From Cuba to Pennsylvania

Cha Cha ChaHello, 2015! The future is here now, folks (as is the present) -- welcome! I hope this finds you all recovering from the holidays and entering the new year with revived senses of purpose and peace, and a desire to hear great music. Here’s what I recommend to kick it off:

In late November, World Circuit, the label that launched the Buena Vista Social Club, released a collection of the best of Cuban singer Abelardo Barroso, taken from his late-1950s recordings with Orquesta Sensación. Cha Cha Cha features 14 songs from an era when the titular dance craze was huge not only in Cuba but around the world, thanks to the growing popularity of radio and records. The recordings that Barroso and Orquesta Sensación made for Puchito Records found the singer at the peak of his powers, and he and the band were considered the leaders of the popular genre.

Read more: From Cuba to Pennsylvania

A Musical Amalgamation

Sweet Mama, Sweet Daddy, Come InAs another beautiful summer rounds the bend toward fall, I’ve been turning to music to help me reflect, transition, and swing into the cooler September days to come. For anyone who regularly follows my “Select Sounds” reviews, you know my taste often reflects a global range of musical amalgamations. This month is no different -- read on to find a variety of new music that’s sure to keep your spirits lifted as the autumnal equinox arrives and the sun dips south.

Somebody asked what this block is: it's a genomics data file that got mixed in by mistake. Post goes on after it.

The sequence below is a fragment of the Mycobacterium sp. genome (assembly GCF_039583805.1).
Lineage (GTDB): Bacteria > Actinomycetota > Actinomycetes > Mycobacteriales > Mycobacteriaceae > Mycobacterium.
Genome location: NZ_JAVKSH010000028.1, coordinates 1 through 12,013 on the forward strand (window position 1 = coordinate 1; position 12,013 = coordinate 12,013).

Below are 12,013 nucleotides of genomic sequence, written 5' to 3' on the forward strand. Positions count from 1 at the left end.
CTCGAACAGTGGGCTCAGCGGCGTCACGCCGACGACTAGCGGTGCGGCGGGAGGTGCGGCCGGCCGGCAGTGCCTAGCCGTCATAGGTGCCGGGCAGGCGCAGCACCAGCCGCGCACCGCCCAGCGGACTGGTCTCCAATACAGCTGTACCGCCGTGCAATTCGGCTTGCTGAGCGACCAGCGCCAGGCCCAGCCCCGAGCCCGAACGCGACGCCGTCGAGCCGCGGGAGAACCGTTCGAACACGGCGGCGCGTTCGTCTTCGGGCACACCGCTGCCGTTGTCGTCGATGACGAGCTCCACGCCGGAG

Named the region’s Best Traditional Folk Band by the Washington, DC, Area Music Awards, the Bumper Jacksons have been building their repertoire and reputation as one of the premier swing, roots, and country-folk bands in the Mid-Atlantic region. Their latest release, Sweet Mama, Sweet Daddy, Come In (CD, Bumper Jacksons), is a versatile romp of rollicking fun that blends ragtime street jazz with old-time country. Some sultry slow waltzes pepper the disc -- “Darkness on the Delta,” and a husky performance of Tom Waits’s “Clap Hands” -- but the party kicks into high gear with raucous tracks such as “When the Sun Goes Down in Harlem” and a percussive, bounding-freight-train cover of the bluegrass traditional “Darlin’ Corey.” Jess Eliot Myhre sings with a depth of soul that harks back to the great jazz chanteuses of bygone glory. When she puts down the vocal mike and picks up her clarinet or iconic handbuilt frog washboard (which she plays wearing white gloves with thimbles sewn to the fingertips), her array of raw, natural talent is in full bloom. Guitar, pedal steel, bass, trombone, and a suitcase trap kit round out the flavors of the full band. Fans of the Squirrel Nut Zippers or Madeleine Peyroux will appreciate this fun-loving bunch of great young talents.

Read more: A Musical Amalgamation

Shannon’s Picks for Spring

Whatsnext?After a long, grueling winter, you must be as ready as I am to usher in spring -- to throw open the windows, breathe deeply, and welcome the warmth of a sunbeam on your brow as you shake off any latent hibernation blues. Here’s some fresh new music to help.